Indianapolis Colts Advanced Stat of the Week: Adjusted Games Lost

Nate DunlevyGuest ColumnistJune 13, 2012

Street clothes were not a good look for Peyton.
Street clothes were not a good look for Peyton.Andy Lyons/Getty Images

Hold on to your hats, Colts fans, I'm about to blow your mind with next-level analysis.

The 2011 Colts had their season derailed by injuries.

No, no, hold your accolades. I'll give you time to catch your breath. I know that bit of wisdom knocked you clean on your ass. Collect yourself and keep reading.

This week, Advanced Stat of the Week will look at Adjusted Games Lost (AGL), to see what it can tell us about the Colts.

Adjusted Games Lost is a great metric that helps to ascertain the real impact of injuries on a team. In short, it gives teams credit not only for the actual games missed by starters, but for the consequences of injuries in terms of lost practice time and diminished performance.

Anytime a starer is ruled out, a team gets credit for one game lost. The team gets partial credit for games in which a starter is ruled probable, questionable or doubtful based on averages for how often these players actually play.

The result is a list that corresponds very well with winning. Eight of the top 10 teams and 12 of the top 15 in AGL finished with at least a .500 record.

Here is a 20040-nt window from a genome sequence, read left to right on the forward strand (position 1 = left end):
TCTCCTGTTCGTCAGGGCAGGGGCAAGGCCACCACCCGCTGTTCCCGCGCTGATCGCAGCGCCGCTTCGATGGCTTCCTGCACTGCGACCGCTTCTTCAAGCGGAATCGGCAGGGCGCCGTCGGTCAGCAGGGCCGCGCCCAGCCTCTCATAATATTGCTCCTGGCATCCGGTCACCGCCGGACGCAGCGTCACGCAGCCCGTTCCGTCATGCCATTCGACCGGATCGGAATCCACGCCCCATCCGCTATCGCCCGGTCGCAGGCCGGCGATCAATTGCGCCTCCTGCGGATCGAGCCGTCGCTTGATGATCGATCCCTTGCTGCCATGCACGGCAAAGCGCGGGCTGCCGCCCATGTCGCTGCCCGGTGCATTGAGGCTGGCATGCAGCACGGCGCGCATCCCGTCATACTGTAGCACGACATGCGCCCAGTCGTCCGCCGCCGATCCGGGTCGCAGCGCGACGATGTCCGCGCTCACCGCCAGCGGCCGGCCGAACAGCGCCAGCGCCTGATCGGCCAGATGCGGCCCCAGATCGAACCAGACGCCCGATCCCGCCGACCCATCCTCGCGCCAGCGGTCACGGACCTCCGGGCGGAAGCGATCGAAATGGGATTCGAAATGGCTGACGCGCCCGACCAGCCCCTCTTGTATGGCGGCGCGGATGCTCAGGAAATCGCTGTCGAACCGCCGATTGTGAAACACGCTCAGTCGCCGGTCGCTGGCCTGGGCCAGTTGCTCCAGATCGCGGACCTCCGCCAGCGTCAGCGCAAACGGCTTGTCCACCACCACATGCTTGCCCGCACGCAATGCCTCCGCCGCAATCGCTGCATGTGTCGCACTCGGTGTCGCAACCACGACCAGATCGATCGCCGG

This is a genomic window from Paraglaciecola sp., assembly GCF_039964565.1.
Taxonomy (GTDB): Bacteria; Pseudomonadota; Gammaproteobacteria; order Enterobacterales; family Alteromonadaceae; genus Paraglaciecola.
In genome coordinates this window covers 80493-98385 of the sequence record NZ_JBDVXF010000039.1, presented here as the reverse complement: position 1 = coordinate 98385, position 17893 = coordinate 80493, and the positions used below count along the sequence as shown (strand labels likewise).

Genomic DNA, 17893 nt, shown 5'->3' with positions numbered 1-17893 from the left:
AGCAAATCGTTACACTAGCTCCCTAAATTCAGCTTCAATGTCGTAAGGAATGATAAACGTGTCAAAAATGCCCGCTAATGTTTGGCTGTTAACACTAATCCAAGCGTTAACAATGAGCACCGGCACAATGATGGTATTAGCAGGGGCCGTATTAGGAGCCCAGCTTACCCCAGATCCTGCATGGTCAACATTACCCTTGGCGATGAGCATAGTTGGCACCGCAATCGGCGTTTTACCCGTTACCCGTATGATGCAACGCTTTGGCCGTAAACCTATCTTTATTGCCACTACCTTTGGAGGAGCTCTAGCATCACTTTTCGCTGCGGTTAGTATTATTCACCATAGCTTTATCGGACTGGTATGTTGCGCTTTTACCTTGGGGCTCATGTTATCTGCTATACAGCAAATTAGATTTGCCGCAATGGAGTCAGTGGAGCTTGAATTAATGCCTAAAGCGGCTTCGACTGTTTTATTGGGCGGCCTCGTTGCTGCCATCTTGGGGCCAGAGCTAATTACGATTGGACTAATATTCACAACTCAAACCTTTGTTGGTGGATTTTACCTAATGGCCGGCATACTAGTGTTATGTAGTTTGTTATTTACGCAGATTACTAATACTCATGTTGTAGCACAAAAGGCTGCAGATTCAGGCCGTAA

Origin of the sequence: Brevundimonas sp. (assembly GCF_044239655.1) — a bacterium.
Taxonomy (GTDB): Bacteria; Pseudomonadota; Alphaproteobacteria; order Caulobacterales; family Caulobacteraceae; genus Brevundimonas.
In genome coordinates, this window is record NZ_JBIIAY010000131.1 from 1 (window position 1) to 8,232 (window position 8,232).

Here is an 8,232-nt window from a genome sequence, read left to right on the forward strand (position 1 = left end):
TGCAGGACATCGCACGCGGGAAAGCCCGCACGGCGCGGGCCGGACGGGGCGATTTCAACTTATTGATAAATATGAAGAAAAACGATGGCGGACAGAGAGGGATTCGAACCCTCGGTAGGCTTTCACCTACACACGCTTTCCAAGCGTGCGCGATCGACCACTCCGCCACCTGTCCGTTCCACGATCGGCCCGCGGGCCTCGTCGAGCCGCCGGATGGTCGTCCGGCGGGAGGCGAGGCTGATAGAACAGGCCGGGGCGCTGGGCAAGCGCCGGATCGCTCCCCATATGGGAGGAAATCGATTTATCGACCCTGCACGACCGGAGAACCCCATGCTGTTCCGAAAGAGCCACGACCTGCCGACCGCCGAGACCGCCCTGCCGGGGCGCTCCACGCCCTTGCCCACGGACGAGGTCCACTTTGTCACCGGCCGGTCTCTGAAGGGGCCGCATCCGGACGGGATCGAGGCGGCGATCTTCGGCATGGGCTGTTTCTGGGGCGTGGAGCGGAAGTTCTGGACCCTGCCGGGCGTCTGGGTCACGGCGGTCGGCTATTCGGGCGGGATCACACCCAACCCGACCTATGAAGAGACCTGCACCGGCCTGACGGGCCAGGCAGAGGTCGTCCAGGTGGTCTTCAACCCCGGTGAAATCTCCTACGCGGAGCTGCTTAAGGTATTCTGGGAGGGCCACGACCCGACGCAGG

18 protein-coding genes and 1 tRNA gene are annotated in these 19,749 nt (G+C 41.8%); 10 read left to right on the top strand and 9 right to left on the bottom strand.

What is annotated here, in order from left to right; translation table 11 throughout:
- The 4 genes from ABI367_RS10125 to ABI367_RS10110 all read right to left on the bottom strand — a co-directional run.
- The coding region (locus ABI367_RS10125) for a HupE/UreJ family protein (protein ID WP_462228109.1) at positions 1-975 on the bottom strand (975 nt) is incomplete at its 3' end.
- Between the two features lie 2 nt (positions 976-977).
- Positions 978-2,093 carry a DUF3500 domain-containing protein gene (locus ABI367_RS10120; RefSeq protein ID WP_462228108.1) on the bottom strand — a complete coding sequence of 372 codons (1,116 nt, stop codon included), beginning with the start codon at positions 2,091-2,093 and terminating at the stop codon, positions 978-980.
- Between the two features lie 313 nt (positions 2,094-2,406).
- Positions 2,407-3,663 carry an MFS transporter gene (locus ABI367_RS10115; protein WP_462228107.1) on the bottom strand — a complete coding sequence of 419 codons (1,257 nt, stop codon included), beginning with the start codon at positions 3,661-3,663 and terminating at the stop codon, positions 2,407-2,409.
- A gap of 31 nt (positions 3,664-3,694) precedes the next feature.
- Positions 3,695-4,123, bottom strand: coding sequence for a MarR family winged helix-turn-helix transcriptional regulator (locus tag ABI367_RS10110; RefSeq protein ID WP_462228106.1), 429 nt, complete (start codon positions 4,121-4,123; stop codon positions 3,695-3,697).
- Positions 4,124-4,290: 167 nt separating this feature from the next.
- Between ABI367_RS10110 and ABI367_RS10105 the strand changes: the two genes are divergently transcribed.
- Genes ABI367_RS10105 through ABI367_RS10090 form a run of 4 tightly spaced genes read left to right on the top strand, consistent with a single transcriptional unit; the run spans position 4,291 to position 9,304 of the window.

The Colts were an abject disaster before the season even began. When Peyton Manning went in for his second surgery, all hope for the Colts went with him. Even so, Indy's injury problems went deeper than just Manning. By the end of the first two games, they had lost Gary Brackett and Melvin Bullitt as well.

The Colts finished the year with 84.7 adjusted games lost, good for 28th in the NFL. Believe it or not, that was an improvement. They were 31st in 2010.

As bad as the offensive injuries were, they were just as bad on defense. The Colts had the fifth most injured defense in football. Imagine if they had still had Bob Sanders on the roster.

The Colts saw carnage roster-wide. It hit hardest at quarterback (obviously) and at defensive back, where they ranked sixth worst in the league.

Injuries have been a constant theme for the Colts for years now. There has been endless speculation as to why they suffer so many. Much of the speculation has centered on their penchant for taking smaller, faster players. Unfortunately, there is absolutely no evidence to validate that claim. It's pure speculation.

Whether it was Sanders, or Dwight Freeney or ultimately Manning, the only thing that held the Colts back from even more dominance over the past 12 years was the constant wave of injuries year after year.